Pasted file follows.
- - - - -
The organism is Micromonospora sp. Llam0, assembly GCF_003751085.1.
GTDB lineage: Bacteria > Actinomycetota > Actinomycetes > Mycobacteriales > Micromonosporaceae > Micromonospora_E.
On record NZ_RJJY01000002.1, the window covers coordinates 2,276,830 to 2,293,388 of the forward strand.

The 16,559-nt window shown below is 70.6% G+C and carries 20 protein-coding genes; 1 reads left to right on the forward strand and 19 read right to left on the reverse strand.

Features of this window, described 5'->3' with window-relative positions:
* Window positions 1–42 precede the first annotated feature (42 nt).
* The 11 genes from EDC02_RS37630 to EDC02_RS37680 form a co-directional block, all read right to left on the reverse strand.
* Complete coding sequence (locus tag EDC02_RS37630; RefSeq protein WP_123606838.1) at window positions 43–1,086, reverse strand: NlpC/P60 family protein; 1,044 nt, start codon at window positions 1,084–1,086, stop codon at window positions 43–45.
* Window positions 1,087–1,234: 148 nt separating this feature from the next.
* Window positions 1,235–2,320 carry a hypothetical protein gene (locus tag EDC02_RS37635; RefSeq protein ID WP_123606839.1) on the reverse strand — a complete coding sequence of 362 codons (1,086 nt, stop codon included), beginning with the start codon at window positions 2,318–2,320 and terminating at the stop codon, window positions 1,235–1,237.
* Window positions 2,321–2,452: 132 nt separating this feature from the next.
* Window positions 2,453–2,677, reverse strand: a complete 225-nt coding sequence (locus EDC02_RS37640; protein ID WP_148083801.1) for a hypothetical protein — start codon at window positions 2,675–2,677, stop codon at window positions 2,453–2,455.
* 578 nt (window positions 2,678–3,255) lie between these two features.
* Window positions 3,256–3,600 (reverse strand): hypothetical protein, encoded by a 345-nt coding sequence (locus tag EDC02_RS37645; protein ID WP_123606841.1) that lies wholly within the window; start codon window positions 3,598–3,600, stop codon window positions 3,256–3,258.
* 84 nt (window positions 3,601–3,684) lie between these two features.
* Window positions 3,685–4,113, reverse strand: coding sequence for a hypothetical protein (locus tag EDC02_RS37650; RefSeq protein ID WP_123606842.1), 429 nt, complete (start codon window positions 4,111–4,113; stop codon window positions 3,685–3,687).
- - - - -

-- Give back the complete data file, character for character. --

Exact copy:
The organism is Micromonospora sp. Llam0, assembly GCF_003751085.1.
GTDB lineage: Bacteria > Actinomycetota > Actinomycetes > Mycobacteriales > Micromonosporaceae > Micromonospora_E.
On record NZ_RJJY01000002.1, the window covers coordinates 2,276,830 to 2,293,388 of the forward strand.

The 16,559-nt window shown below is 70.6% G+C and carries 20 protein-coding genes; 1 reads left to right on the forward strand and 19 read right to left on the reverse strand.

Features of this window, described 5'->3' with window-relative positions:
* Window positions 1–42 precede the first annotated feature (42 nt).
* The 11 genes from EDC02_RS37630 to EDC02_RS37680 form a co-directional block, all read right to left on the reverse strand.
* Complete coding sequence (locus tag EDC02_RS37630; RefSeq protein WP_123606838.1) at window positions 43–1,086, reverse strand: NlpC/P60 family protein; 1,044 nt, start codon at window positions 1,084–1,086, stop codon at window positions 43–45.
* Window positions 1,087–1,234: 148 nt separating this feature from the next.
* Window positions 1,235–2,320 carry a hypothetical protein gene (locus tag EDC02_RS37635; RefSeq protein ID WP_123606839.1) on the reverse strand — a complete coding sequence of 362 codons (1,086 nt, stop codon included), beginning with the start codon at window positions 2,318–2,320 and terminating at the stop codon, window positions 1,235–1,237.
* Window positions 2,321–2,452: 132 nt separating this feature from the next.
* Window positions 2,453–2,677, reverse strand: a complete 225-nt coding sequence (locus EDC02_RS37640; protein ID WP_148083801.1) for a hypothetical protein — start codon at window positions 2,675–2,677, stop codon at window positions 2,453–2,455.
* 578 nt (window positions 2,678–3,255) lie between these two features.
* Window positions 3,256–3,600 (reverse strand): hypothetical protein, encoded by a 345-nt coding sequence (locus tag EDC02_RS37645; protein ID WP_123606841.1) that lies wholly within the window; start codon window positions 3,598–3,600, stop codon window positions 3,256–3,258.
* 84 nt (window positions 3,601–3,684) lie between these two features.
* Window positions 3,685–4,113, reverse strand: coding sequence for a hypothetical protein (locus tag EDC02_RS37650; RefSeq protein ID WP_123606842.1), 429 nt, complete (start codon window positions 4,111–4,113; stop codon window positions 3,685–3,687).